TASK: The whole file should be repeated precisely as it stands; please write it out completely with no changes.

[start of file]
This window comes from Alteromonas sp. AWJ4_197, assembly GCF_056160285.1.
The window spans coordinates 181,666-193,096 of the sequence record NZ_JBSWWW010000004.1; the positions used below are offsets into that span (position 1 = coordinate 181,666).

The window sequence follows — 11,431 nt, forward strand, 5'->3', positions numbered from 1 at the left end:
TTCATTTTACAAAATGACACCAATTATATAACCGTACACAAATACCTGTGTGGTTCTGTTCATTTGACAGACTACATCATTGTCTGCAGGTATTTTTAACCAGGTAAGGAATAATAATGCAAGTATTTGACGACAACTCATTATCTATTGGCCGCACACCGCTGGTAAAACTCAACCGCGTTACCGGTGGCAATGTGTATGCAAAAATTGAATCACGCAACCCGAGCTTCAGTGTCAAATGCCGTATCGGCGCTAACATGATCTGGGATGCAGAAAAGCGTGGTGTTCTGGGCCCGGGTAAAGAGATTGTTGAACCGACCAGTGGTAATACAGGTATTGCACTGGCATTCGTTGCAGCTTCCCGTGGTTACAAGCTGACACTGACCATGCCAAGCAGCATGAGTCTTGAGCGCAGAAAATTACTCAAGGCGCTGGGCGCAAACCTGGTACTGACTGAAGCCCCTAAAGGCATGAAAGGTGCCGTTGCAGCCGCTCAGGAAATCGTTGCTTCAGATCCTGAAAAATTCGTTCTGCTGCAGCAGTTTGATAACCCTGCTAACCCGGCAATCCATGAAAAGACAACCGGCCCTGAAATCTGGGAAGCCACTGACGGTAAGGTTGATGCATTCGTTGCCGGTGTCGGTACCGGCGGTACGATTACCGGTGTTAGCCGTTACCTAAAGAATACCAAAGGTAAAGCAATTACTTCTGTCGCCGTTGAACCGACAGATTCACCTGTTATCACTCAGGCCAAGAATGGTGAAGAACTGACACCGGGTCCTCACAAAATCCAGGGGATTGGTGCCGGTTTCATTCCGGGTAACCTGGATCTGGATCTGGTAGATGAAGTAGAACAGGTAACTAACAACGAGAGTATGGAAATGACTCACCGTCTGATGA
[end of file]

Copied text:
This window comes from Alteromonas sp. AWJ4_197, assembly GCF_056160285.1.
The window spans coordinates 181,666-193,096 of the sequence record NZ_JBSWWW010000004.1; the positions used below are offsets into that span (position 1 = coordinate 181,666).

The window sequence follows — 11,431 nt, forward strand, 5'->3', positions numbered from 1 at the left end:
TTCATTTTACAAAATGACACCAATTATATAACCGTACACAAATACCTGTGTGGTTCTGTTCATTTGACAGACTACATCATTGTCTGCAGGTATTTTTAACCAGGTAAGGAATAATAATGCAAGTATTTGACGACAACTCATTATCTATTGGCCGCACACCGCTGGTAAAACTCAACCGCGTTACCGGTGGCAATGTGTATGCAAAAATTGAATCACGCAACCCGAGCTTCAGTGTCAAATGCCGTATCGGCGCTAACATGATCTGGGATGCAGAAAAGCGTGGTGTTCTGGGCCCGGGTAAAGAGATTGTTGAACCGACCAGTGGTAATACAGGTATTGCACTGGCATTCGTTGCAGCTTCCCGTGGTTACAAGCTGACACTGACCATGCCAAGCAGCATGAGTCTTGAGCGCAGAAAATTACTCAAGGCGCTGGGCGCAAACCTGGTACTGACTGAAGCCCCTAAAGGCATGAAAGGTGCCGTTGCAGCCGCTCAGGAAATCGTTGCTTCAGATCCTGAAAAATTCGTTCTGCTGCAGCAGTTTGATAACCCTGCTAACCCGGCAATCCATGAAAAGACAACCGGCCCTGAAATCTGGGAAGCCACTGACGGTAAGGTTGATGCATTCGTTGCCGGTGTCGGTACCGGCGGTACGATTACCGGTGTTAGCCGTTACCTAAAGAATACCAAAGGTAAAGCAATTACTTCTGTCGCCGTTGAACCGACAGATTCACCTGTTATCACTCAGGCCAAGAATGGTGAAGAACTGACACCGGGTCCTCACAAAATCCAGGGGATTGGTGCCGGTTTCATTCCGGGTAACCTGGATCTGGATCTGGTAGATGAAGTAGAACAGGTAACTAACAACGAGAGTATGGAAATGACTCACCGTCTGATGA